WILMINGTON, NC (WECT) - St. Luke Church in Wilmington was a little more crowded for Sunday morning service.
The church hosted the Wilmington Police Department and the New Hanover County Sheriff's Department for the first Law Enforcement Appreciation Day.
Wesley United Methodist Church teamed up with St. Luke to start the event honoring local law enforcement, and establishing relationships with the community.
"In light of what has been happening recently when it comes to policing in our community the sound bites that we get on television and on YouTube, it's kind of showing a bad light of our police officers of our law enforcement and also a bad light of our community. So, we thought this event would do something number one redefine policing and the purpose of policing, but also redefine the perception of the community," St. Luke Pastor Jermaine Armour said.
Officers from across the county attended with their families, worshiping and speaking with community members.
"We need the community and we need our preachers. Just seeing this pastor being a visionary to get us together in the same room and talk to each other we're a part of the community and for us to come in and for the community to see us and to see our families and then for them to honor us it's just an amazing thing," New Hanover county Sheriff Ed McMahon said.
Creating an open dialogue between law enforcement and the community was the message Sunday.
"It's so necessary because we have to build relationships because when something happens, and it will, and when it happens we all have to understand we all will make mistakes. We'll do things that people may not like, and we'll do things that are necessary that we have to do and to know that we are all building those relationships together now it's just an amazing thing," McMahon said.
"As a whole, as Americans, black, white, Hispanics, Asians, we all need to show more love to each other and not worry about what someone else looks like talks like. Just love people and that is one of the things with this gathering today was to bring people together," St. Luke Church member Sheila Harvey said.
According to Armour, Wilmington needs everyone to work together to start working on the city's problems. And he said there is no better place to start that conversation than in a church.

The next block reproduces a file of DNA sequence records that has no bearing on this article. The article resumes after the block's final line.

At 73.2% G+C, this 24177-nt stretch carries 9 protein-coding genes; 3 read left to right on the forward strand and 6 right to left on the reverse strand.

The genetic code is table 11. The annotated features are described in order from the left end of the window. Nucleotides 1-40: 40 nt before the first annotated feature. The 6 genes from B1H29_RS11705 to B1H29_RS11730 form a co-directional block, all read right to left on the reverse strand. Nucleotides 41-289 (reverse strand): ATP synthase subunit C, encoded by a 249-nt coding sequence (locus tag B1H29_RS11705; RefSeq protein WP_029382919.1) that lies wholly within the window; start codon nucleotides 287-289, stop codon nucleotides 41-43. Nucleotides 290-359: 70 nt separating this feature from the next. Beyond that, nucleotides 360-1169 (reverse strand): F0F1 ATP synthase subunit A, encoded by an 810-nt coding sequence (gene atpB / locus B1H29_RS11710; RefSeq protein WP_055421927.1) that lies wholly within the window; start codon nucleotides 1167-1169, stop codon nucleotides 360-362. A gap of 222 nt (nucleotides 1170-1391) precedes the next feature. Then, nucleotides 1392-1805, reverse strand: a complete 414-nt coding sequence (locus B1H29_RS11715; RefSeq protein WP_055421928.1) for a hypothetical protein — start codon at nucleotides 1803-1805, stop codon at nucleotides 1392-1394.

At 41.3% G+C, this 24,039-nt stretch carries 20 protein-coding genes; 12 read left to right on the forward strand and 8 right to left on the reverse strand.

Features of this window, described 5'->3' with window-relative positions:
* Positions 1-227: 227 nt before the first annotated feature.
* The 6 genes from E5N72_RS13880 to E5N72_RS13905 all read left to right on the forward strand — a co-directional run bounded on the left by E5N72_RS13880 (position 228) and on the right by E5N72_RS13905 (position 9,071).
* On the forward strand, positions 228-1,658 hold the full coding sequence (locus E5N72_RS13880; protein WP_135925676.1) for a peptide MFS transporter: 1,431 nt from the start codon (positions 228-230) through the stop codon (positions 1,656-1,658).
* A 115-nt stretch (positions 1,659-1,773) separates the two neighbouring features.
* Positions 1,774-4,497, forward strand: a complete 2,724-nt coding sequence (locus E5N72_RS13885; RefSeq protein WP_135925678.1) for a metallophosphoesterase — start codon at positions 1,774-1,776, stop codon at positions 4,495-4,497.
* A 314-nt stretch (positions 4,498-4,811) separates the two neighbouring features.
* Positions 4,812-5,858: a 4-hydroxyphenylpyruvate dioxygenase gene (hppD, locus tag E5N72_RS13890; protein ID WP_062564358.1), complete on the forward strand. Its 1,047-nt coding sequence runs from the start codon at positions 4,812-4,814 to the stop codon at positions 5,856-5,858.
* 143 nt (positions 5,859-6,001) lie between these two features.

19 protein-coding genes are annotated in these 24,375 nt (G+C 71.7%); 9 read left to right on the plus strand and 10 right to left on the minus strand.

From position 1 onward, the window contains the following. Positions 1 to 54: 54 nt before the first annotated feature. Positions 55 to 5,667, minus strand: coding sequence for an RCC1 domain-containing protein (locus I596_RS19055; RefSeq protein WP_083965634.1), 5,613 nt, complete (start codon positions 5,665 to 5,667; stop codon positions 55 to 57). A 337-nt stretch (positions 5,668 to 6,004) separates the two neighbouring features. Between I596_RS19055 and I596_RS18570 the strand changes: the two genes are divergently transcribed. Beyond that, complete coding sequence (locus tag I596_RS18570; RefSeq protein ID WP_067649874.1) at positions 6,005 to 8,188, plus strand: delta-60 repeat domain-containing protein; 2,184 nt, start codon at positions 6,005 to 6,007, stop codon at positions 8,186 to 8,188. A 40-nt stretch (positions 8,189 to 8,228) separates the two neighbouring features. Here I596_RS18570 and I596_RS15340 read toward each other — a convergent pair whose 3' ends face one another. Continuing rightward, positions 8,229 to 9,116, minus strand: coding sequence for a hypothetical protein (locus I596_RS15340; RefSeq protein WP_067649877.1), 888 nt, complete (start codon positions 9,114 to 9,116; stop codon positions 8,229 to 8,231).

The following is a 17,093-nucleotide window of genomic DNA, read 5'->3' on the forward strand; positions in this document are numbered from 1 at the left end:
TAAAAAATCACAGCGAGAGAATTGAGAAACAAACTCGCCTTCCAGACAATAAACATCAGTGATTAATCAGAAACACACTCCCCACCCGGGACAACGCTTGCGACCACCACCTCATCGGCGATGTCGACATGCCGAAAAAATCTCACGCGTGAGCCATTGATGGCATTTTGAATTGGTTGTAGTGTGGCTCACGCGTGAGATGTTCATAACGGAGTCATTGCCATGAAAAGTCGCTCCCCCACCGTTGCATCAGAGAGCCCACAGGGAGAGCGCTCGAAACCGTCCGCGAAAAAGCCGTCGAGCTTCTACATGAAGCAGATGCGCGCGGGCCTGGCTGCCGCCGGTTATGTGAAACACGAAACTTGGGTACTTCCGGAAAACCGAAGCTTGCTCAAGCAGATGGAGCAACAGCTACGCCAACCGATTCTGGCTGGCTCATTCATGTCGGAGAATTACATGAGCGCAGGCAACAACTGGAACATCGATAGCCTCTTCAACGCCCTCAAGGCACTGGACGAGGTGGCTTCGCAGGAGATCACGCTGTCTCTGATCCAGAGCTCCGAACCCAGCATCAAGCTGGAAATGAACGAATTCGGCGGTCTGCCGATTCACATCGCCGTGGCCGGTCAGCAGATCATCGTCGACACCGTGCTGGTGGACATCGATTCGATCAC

"When you think about faith, you think about hope. I believe our community is in despair, not because we don't have jobs. You can find jobs. It may be kind of tough. Not because of housing. We can find housing and there's always services to help with whatever a person needs, but I believe our community has lost hope, and whenever you take hope out of the community, you have nothing to strive for, so having it in a place of faith having people of faith initiatives come together is just saying there is hope," Armour said.
Operation Gratitude, a national group that sends care packages to all who serve, also helped with the event. The group made 600 care packages full of snacks, hand sanitizer and other necessities for law enforcement and handed them out Sunday.
According to Operation Gratitude's recipient outreach manager who attended the event, it's always great to see a project come full circle, and to see the care packages make a difference.
"It boosts morale, and it is just great to see somebody back home is thinking about you. First-responder wise, it's great to know someone in their community is thinking about them and wanted to say thank you. And so it's a big thank you and it's a big morale booster for everyone," Giovanni Perez said.
The event also honored four law enforcement officers, and gave them awards for their work.
Detention Officer Karen T. Lee was awarded the New Hanover County Sheriff's Office Detention Officer of the Year. Master Deputy Adam Bondarek was awarded the New Hanover County Sheriff's Office Deputy of the Year. Detective Carlos Lamberty and Officer Timothy Moon were also honored.
Wilmington Mayor Bill Saffo and New Hanover County District Attorney Ben David were also in attendance.
According to Armour, the dialogue the community and law enforcement going will continue after Sunday.
"There is hope in our community to get better. There's hope in our policing. All of our police are not bad all of our law enforcement are not bad, so just bringing the hope back will then begin to spark some energy and I think from there the sky is the limit," he said.